Coping with cannabis withdrawal

How to cope with cannabis (weed) withdrawal symptoms, including sleep problems, strange dreams, anxiety, anger, sweats and changes in your appetite.

Coping with cannabis withdrawal

If you use cannabis (weed) regularly, you may get withdrawal symptoms when you cut down or stop.

Withdrawal symptoms are a positive sign that your body is recovering. They usually stop within a few weeks.

Here’s some advice to help you get through them.

Signs of cannabis withdrawal

It’s normal to experience low mood and cravings when you cut down or stop any drug.

If you cut down or stop cannabis, you may also experience:

  • sleep problems
  • strange dreams
  • anxiety and restlessness
  • irritability and anger
  • sweats and chills
  • changes in your appetite
  • nicotine withdrawal (if you smoke cannabis with tobacco)

How long do cannabis withdrawal symptoms last?

Cannabis withdrawal symptoms usually peak about four days after you stop or cut down.

They will probably be more intense if:

  • you stop completely rather than cutting down
  • you smoke cannabis every day or most days

Most symptoms stop by 10 days but some people carry on getting them for up to four weeks.

This is because the active ingredients in cannabis are stored in fat cells in your body. It takes up to four weeks for your fat cells to release them all.

How to handle cannabis withdrawal symptoms

Cannabis withdrawal symptoms can be difficult to deal with, but they don’t last forever. Be kind and patient with yourself as your body recovers.

You can expect a few sleepless nights when you give up cannabis, especially if you use it to help you sleep.

To help you sleep better:

  • Get up and go to bed at the same times each day – having a regular sleep routine helps to train your body to fall asleep at the same time each night.
  • Have a calming bedtime routine – having the same routine each night tells your body it’s time to sleep. Include calming things like a warm bath, reading or watching TV in your routine – whatever helps you feel relaxed and sleepy.
  • Avoid going on your phone just before bed – the light from the screen makes it harder for your brain to switch off and go to sleep.
  • Get out and about during the day – even a short walk in daylight hours will improve your mood and your sleep, and help with stress and anxiety too.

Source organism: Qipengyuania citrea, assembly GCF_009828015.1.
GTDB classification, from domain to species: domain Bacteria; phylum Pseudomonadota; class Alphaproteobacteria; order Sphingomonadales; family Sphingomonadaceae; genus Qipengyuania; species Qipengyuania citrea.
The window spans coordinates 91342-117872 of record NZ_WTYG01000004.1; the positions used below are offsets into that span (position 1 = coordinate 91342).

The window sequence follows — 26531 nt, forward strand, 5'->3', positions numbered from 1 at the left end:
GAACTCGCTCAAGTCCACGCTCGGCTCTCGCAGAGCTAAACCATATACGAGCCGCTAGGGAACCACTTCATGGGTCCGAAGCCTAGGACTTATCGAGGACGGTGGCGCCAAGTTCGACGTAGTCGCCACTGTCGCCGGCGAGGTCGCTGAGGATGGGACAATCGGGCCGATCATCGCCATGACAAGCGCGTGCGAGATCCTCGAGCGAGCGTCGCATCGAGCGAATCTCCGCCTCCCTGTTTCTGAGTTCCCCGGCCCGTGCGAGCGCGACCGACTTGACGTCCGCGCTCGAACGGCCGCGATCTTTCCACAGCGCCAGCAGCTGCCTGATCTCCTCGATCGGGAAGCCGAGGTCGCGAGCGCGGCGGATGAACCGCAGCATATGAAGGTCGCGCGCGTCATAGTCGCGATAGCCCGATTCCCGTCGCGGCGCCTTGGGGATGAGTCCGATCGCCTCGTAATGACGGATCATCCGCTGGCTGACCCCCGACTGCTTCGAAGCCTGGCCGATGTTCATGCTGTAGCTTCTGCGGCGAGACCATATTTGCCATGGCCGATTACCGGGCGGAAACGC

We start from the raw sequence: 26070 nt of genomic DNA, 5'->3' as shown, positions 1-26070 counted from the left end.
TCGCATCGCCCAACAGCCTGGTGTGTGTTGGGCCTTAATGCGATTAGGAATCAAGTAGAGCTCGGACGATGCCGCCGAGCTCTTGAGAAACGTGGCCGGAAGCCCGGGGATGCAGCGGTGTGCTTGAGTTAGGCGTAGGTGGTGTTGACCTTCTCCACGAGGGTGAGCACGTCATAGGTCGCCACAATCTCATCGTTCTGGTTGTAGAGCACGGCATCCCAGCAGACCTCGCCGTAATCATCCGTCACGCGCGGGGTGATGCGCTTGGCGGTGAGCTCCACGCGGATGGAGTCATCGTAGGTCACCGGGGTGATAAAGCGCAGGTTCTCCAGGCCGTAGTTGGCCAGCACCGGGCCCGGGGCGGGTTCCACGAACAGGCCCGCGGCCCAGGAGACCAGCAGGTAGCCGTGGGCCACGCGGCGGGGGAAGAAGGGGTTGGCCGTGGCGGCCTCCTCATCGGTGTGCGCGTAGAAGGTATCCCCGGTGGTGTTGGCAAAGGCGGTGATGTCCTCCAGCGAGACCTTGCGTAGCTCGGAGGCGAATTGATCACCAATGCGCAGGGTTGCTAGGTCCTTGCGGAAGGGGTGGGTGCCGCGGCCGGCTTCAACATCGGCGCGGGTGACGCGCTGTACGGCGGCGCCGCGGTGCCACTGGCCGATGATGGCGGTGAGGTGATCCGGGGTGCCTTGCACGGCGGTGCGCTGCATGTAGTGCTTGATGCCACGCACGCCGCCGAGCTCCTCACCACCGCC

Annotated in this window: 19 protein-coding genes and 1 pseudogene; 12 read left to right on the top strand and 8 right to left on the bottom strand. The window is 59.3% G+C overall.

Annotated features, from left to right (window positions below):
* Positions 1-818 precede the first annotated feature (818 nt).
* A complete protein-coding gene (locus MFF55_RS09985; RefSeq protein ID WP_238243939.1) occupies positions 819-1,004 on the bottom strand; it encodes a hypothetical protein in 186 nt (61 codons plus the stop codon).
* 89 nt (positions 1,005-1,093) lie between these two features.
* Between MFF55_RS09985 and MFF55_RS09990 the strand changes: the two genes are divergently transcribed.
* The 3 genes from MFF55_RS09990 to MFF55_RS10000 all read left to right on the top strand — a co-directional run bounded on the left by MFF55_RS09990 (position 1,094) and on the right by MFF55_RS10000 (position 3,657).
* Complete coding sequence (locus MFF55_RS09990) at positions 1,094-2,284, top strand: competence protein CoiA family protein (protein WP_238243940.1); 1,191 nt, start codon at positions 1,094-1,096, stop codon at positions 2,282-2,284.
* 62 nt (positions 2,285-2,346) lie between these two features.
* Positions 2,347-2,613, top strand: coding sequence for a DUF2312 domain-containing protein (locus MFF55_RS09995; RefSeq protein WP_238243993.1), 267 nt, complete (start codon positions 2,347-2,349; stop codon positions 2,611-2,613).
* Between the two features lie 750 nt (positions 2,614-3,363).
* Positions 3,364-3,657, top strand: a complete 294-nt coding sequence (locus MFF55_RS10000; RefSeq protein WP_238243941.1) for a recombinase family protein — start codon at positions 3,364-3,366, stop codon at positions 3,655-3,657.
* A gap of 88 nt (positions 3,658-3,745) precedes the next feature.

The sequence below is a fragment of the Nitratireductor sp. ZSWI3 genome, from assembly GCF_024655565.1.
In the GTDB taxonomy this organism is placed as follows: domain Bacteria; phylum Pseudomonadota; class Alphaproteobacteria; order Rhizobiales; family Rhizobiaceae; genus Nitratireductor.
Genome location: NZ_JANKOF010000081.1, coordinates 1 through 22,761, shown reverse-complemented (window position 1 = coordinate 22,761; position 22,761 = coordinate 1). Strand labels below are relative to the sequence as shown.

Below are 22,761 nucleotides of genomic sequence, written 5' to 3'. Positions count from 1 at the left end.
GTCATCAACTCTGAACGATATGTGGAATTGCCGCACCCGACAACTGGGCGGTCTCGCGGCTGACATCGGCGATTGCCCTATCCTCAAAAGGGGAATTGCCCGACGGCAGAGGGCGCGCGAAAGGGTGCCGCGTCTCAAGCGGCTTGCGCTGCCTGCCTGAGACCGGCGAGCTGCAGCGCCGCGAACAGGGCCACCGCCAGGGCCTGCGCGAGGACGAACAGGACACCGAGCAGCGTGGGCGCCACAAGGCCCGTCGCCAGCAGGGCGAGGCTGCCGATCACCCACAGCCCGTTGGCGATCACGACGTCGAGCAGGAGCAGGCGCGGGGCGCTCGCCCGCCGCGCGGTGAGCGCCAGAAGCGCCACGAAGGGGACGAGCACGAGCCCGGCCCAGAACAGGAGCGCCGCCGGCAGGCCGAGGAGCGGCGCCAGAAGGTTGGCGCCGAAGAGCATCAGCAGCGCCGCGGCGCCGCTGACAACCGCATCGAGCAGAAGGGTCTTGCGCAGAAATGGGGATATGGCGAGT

You'll find 10 tips to beat insomnia on the NHS website.

Some people start having strange or disturbing dreams when they stop using cannabis. These should start to fade after about a week.

Follow the sleep tips above until they pass.

It’s quite common to feel anxious when you stop using cannabis. This is more likely if you use cannabis to manage anxiety.

The trick is to find new ways to handle your anxiety.

Writing your worries down can help. So can using simple breathing exercises to calm your breath.

Avoid coffee and other caffeinated drinks as well.

Without the sedating effects of cannabis, caffeine can make you feel more jittery and anxious than usual.

Visit the MIND website for more tips on managing anxiety.

Some people say they feel irritable and angry when they stop using cannabis.

These feelings are normal and they will pass.

Try to cut down stress in your life and build in more things that you find relaxing, such as playing games or listening to music.

Telling a close friend or family member how you are feeling can be a great source of support.

If you don’t want to tell them you're irritable because you’ve stopped using cannabis, you could just say you’re feeling under the weather.

You may get flu-like symptoms like sweats, chills, headaches and muscle pains when you give up cannabis.

If this happens, look after yourself as though you had a cold or flu.

Wrap up and take it easy. Make sure you’re drinking plenty of fluids and take paracetamol or ibuprofen to ease any aches and pains.

Food may taste different when you’re withdrawing from cannabis, and your appetite may change.

If you don’t feel like eating, try to eat little and often or have smoothies instead. Getting some exercise and fresh air may help to build your appetite too.

Some people get nausea and stomach pains. These should go away in a week or two.

Need help now?

For support with giving up cannabis and coping with withdrawal symptoms, get in touch with one of our local services.

Or talk to us online

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